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Tips for Self-Care

Thoughts compiled by Cynthia Gill MA, LMFT.


There is a cost to caring for and reaching out to troubled people!

However, we need to be wise to care for ourselves so that we can stay healthy emotionally (just as we do physically, by washing our hands, etc. to prevent germs from harming us). Here are some suggestions to help ourselves to "decompress" when we have had a stressful time with a hurting person:


1) Exercise This is not optional! It dissipates the adrenaline & cortisol that is released when we are stressed. It also releases endorphins. Generally, 35 minutes 4 times a week is minimal. If we experience stressful thinking (like intrusive thoughts, re-playing of traumatic events in our mind) then exercise is key in helping ourselves get free from these.


2) Meditation We need to learn to quiet ourselves. Sitting in the presence of God, quieting our hearts for even a few minutes is vital. In the western cultures we are so busy that our minds do not learn this skill very readily. Yet, busyness without a break to quiet ourselves exacerbates anxiety. Finding a Scripture to meditate on often helps replace the stressful thoughts. Phil. 4:8


3) Journaling There is something about writing that helps crystallize our thinking. I find it especially helpful to express myself in a short paragraph, then ask God for an encouraging Scripture to help rejuvenate me. The Psalms are full of such things:\David vents in the beginning of them, and then they end with his focus on God. He also calls evil for what it is. We

can distance ourselves from the lies by

recognizing the huge battle for our minds,

and gaining a clearer view of who we are in Christ.


4) Healthy friends We know that bad company corrupts good character (I Cor 15:33) and the companion of fools suffer harm (Prov.13:20). A very important aspect of our work as those who care for hurting ones is to find some healthy, encouraging friends that we can connect with regularly.


5) Hobbies and activities that bring satisfaction When we work with our hands and do something productive that we can see the results, it is very encouraging to our soul. This can be something like scrap booking, gardening, or simply scrubbing the tub. One therapist said he loved to mow the lawn, because it is something that actually got done and he could see it, unlike his work that seems never done and difficult to see results in. If you play a musical instrument that is helpful because it engages both sides of the brain, and thus helps us to get refreshed, concentrating on something completely different.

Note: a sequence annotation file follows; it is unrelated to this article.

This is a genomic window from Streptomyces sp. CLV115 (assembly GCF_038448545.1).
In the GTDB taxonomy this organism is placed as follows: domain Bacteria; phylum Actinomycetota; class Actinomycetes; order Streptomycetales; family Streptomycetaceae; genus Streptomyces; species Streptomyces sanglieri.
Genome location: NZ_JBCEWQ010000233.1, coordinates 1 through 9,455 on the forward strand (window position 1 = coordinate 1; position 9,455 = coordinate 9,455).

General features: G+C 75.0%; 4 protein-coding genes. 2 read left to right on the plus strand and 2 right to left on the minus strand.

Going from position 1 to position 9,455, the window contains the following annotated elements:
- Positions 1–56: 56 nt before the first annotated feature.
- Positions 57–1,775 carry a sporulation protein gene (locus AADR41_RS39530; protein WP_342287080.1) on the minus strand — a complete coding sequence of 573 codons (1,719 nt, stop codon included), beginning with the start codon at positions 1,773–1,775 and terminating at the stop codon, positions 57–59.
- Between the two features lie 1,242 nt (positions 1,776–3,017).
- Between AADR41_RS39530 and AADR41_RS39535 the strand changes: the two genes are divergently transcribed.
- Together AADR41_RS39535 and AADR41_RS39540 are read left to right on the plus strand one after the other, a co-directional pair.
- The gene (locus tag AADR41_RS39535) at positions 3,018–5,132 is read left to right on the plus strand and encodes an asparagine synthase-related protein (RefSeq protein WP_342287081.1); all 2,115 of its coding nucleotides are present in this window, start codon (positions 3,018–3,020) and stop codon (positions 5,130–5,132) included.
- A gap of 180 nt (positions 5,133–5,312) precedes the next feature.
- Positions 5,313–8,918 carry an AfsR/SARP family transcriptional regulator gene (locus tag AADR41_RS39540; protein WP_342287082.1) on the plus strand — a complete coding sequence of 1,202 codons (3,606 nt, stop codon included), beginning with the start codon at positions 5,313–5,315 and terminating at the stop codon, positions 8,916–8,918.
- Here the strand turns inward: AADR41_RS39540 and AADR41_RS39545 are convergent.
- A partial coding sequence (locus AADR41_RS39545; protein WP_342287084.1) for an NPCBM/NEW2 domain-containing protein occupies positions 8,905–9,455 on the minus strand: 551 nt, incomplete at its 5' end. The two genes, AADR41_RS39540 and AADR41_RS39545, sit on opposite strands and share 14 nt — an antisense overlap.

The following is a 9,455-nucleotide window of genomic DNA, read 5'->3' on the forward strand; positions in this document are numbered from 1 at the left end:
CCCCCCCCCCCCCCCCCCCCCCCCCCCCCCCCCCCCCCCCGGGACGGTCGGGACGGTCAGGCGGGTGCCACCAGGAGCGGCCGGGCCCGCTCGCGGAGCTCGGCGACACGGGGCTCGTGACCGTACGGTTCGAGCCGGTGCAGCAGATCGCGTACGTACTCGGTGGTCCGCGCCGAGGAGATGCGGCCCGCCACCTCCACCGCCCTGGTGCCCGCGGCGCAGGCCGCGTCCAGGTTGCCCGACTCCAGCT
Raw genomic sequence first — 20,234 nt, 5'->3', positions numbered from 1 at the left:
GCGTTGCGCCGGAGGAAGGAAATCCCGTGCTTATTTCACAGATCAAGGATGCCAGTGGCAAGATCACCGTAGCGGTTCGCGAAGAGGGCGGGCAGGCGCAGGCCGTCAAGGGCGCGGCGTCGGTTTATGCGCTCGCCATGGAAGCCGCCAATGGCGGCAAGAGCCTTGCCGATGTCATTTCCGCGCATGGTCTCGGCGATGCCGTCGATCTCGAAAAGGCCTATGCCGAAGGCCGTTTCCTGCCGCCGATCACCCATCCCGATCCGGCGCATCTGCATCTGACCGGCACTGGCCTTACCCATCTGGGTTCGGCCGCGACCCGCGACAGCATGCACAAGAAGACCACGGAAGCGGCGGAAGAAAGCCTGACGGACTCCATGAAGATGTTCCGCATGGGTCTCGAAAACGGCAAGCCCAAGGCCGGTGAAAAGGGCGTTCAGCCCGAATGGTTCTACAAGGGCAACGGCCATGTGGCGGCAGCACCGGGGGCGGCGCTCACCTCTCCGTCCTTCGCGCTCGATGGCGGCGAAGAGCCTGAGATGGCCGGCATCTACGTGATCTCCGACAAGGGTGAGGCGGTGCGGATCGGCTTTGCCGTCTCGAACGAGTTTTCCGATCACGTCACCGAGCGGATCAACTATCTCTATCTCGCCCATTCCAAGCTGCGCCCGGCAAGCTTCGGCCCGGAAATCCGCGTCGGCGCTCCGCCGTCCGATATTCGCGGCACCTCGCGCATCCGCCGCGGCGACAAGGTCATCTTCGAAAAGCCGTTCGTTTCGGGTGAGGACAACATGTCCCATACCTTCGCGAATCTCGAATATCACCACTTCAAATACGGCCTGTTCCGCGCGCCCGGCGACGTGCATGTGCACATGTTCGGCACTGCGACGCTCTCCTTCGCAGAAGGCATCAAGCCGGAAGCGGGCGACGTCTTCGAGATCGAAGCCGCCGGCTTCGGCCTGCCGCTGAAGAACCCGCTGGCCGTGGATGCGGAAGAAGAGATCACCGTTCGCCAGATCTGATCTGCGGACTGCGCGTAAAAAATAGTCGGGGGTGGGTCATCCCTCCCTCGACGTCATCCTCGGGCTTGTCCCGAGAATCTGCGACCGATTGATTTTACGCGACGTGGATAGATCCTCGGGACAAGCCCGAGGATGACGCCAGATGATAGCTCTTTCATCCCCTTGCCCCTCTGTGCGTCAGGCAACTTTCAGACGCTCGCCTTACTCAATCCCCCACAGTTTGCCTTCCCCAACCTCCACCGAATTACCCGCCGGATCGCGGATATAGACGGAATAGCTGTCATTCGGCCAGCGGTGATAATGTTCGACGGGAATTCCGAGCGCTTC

6) Sleep and eat adequately. Your body needs to be at optimum functioning to give your best to these fragile people. Personal discipline is vital. Drink plenty of water, less sugar& caffeine. Fasting one day a week I believe is a normal part of Christian discipline, helping us to regulate our appetites and hear God more clearly. At least 7 hours of uninterrupted sleep rejuvenates your mind and body.


7) Boundaries! Be aware of your limitations, say "no" and "enough" wisely so you do not get over­ extended. Remember, you are not the Savior. Matt. 11:28 Also take one day a week to not hurry.


8) Keep your relationship with Jesus alive. If you are using your quiet time to prepare Bible studies or devotionals for others, you are neglecting your own spiritual life. Spend time worshiping Him and loving Him. How can we give what we don't have?



A Poem for reflection:


He gives more grace when the burdens grow greater,

He sends more strength when the labors increase;

To added affliction He adds His mercies,

To multiplied trials His multiplied peace.


When we have exhausted our store of endurance,

When our strength has failed 'ere the day is half done,

When we reach the end of our hoarded resources,

Our Father's full giving is only begun.


His love has no limit,

His grace has no measure,

His power no boundary known unto men;

For out of His infinite riches in Jesus He gives and gives and gives again.


- Annie Johnson Flint



For further assistance, please call 763-566-0088 and speak to our Client Services Coordinator or stop by the NewPath Mental Health Services office at 8401 Wayzata Blvd., Suite 340, Golden Valley, MN 55426 to find out about services you are interested in.

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